Dore (dyslexia treatment)

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The DORE programme, previously known as DDAT (Dyslexia Dyspraxia Attention Treatment) is a drug-free course of treatment for dyslexia and other learning difficulties which has aroused controversy among the medical establishment in Britain. It consists of a series of exercises designed to develop the functions of the cerebellum. DORE was developed on the principle that the cerebellum coordinates brain functions and therefore plays an essential role in the learning process.

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Introduction

The development of DDAT was initiated by successful businessman Wynford Dore. When his daughter was diagnosed with severe dyslexia and he saw the negative impact the condition had on her life he decided to invest in research to try to find an effective drug-free treatment.

According to Dore, conditions such as dyslexia, dyspraxia, ADD, Aspergers Syndrome and ADHD were linked to Cerebellar Developmental Delay (CDD)[1], a condition in which neural pathways between the cerebrum and cerebellum do not develop fully, leading to an impairment of the brain’s ability to coordinate nerve impulses. Dore believed that it could be possible to treat some learning difficulties by developing these neural pathways. He hired specialists to develop a programme of practical exercises targeted towards cerebellar development.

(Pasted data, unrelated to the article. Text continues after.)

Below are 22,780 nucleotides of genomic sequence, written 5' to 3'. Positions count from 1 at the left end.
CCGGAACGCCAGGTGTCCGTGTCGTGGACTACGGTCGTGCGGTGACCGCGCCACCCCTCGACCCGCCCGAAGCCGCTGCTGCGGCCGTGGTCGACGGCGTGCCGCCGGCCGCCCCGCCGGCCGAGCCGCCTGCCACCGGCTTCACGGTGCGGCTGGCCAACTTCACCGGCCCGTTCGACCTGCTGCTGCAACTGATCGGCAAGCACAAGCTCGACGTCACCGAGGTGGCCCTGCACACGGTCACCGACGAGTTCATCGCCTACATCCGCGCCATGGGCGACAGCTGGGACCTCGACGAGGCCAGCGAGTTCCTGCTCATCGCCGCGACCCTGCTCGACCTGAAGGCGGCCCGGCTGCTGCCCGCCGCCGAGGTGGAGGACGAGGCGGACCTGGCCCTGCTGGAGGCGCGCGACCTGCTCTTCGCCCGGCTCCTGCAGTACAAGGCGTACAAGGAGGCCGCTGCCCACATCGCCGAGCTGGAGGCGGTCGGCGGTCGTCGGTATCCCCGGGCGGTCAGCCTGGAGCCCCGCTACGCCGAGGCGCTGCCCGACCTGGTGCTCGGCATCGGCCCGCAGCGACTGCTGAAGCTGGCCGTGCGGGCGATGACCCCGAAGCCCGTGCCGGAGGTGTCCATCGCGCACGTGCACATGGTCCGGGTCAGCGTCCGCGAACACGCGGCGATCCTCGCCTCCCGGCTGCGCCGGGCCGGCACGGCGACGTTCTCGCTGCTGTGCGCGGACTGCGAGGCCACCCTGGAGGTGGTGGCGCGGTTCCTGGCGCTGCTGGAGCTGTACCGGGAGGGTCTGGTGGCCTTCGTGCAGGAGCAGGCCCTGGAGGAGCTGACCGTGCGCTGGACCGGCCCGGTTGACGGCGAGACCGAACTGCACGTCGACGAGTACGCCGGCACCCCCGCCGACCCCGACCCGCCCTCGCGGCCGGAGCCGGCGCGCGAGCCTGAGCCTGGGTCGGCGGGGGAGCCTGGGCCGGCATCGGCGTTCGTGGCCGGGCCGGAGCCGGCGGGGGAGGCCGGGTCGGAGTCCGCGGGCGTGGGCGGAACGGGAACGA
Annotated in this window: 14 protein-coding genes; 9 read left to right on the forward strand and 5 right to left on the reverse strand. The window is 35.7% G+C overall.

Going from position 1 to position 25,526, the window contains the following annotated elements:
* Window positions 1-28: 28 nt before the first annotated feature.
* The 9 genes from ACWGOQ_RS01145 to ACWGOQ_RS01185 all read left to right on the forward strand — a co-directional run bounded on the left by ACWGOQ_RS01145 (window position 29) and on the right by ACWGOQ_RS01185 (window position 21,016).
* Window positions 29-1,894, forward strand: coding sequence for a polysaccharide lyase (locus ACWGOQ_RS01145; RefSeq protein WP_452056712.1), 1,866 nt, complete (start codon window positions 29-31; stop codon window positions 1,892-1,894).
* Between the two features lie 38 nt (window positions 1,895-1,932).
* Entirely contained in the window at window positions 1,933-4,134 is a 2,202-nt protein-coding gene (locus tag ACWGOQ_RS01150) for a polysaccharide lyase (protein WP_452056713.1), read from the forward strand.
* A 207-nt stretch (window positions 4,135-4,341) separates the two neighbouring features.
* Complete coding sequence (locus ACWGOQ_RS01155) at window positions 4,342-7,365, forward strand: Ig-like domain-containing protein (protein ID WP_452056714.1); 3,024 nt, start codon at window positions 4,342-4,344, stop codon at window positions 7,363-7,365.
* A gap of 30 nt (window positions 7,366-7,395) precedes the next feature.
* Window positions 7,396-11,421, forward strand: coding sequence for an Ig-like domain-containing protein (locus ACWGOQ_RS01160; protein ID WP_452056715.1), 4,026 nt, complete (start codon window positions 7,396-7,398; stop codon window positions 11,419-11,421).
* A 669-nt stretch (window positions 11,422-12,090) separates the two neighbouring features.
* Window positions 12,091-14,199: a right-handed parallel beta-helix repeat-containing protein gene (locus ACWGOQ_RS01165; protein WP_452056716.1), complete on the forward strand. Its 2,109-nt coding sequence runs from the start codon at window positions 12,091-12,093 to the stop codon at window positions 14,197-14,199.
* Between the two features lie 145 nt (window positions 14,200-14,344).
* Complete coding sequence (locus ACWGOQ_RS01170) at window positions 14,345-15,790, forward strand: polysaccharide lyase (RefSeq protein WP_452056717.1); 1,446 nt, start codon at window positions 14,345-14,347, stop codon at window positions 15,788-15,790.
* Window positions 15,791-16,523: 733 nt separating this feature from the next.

The DORE method

The theory behind the Dore method is that skills such as reading and writing become automatic because the learning process eventually leads to the development of neural pathways specifically for these tasks. Its proponents argue that research suggests that while the cerebellum becomes less active once a skill has been learned, it nonetheless retains much of its neural plasticity i.e. the ability to develop new synaptic connections and neural pathways. They claim to be able to stimulate the development of the pathways affected by CDD and to strengthen the connections between the cerebrum and cerebellum.

The programme consists of a series of balance and coordination exercises which are carried out twice a day, typically for around twelve months. The programme is individually designed for each patient based on interpretation of the results of tests of cerebellar function. These tests are designed to measure balance (posturography) and eye tracking (Electronystagmography). Changes in the patient's abilities are charted by repeating these tests regularly throughout the program.

Effectiveness

No studies on efficacy with the target clinical groups have been published in a peer reviewed medical journal, and where control data are available there is no credible evidence of significant gains in literacy associated with the DORE programme.[1] In 2006, the Daily Telegraph reported that in an unpublished trial (funded by Wynford Dore) of the programme on inmates at Stafford prison, 87% reported improvements in reading, writing, memory, concentration and co-ordination.[2] However, these results are yet to be appear in a peer reviewed journal and as such, should be interpreted with a considerable degree of caution.

Criticism

The treatment has been widely criticized by the scientific community, for two main reasons. First, the Dore research was poorly conducted (for example, it did not make effective use of its control group) and there is no independent rigorous research. Second, Dore's suggested mechanism of action is not credible, as there is no evidence that motor training influences higher-level skills; for example, if training motor skill had the hypothesized effect, then children good at sports like skateboarding should have a low rate of dyslexia and ADHD, an effect that has not been observed. One reviewer concluded, "It is important that family practitioners and paediatricians are aware that the claims made for this expensive treatment are misleading."[1]